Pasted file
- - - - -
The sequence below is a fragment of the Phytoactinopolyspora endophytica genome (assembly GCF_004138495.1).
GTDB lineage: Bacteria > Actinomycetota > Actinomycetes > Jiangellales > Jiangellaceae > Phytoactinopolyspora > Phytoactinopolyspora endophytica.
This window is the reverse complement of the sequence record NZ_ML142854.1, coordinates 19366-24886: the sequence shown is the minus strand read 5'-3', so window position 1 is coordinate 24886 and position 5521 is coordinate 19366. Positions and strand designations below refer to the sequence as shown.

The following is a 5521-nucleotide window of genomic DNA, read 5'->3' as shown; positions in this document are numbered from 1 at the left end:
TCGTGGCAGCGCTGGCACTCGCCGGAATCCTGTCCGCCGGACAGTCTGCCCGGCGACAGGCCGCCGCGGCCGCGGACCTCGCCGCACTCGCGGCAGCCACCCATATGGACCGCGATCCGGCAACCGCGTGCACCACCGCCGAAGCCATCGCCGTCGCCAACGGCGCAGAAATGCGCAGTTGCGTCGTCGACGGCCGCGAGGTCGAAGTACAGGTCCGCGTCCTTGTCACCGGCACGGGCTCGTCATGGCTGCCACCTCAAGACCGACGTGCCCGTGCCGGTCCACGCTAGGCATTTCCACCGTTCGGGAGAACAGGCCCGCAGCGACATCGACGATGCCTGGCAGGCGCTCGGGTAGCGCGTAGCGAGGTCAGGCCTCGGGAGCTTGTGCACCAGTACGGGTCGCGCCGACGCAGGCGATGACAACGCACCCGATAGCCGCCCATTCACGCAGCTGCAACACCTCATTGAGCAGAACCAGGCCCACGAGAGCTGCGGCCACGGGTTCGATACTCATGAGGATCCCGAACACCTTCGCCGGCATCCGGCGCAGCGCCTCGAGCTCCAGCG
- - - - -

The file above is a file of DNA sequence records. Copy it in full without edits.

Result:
The sequence below is a fragment of the Phytoactinopolyspora endophytica genome (assembly GCF_004138495.1).
GTDB lineage: Bacteria > Actinomycetota > Actinomycetes > Jiangellales > Jiangellaceae > Phytoactinopolyspora > Phytoactinopolyspora endophytica.
This window is the reverse complement of the sequence record NZ_ML142854.1, coordinates 19366-24886: the sequence shown is the minus strand read 5'-3', so window position 1 is coordinate 24886 and position 5521 is coordinate 19366. Positions and strand designations below refer to the sequence as shown.

The following is a 5521-nucleotide window of genomic DNA, read 5'->3' as shown; positions in this document are numbered from 1 at the left end:
TCGTGGCAGCGCTGGCACTCGCCGGAATCCTGTCCGCCGGACAGTCTGCCCGGCGACAGGCCGCCGCGGCCGCGGACCTCGCCGCACTCGCGGCAGCCACCCATATGGACCGCGATCCGGCAACCGCGTGCACCACCGCCGAAGCCATCGCCGTCGCCAACGGCGCAGAAATGCGCAGTTGCGTCGTCGACGGCCGCGAGGTCGAAGTACAGGTCCGCGTCCTTGTCACCGGCACGGGCTCGTCATGGCTGCCACCTCAAGACCGACGTGCCCGTGCCGGTCCACGCTAGGCATTTCCACCGTTCGGGAGAACAGGCCCGCAGCGACATCGACGATGCCTGGCAGGCGCTCGGGTAGCGCGTAGCGAGGTCAGGCCTCGGGAGCTTGTGCACCAGTACGGGTCGCGCCGACGCAGGCGATGACAACGCACCCGATAGCCGCCCATTCACGCAGCTGCAACACCTCATTGAGCAGAACCAGGCCCACGAGAGCTGCGGCCACGGGTTCGATACTCATGAGGATCCCGAACACCTTCGCCGGCATCCGGCGCAGCGCCTCGAGCTCCAGCG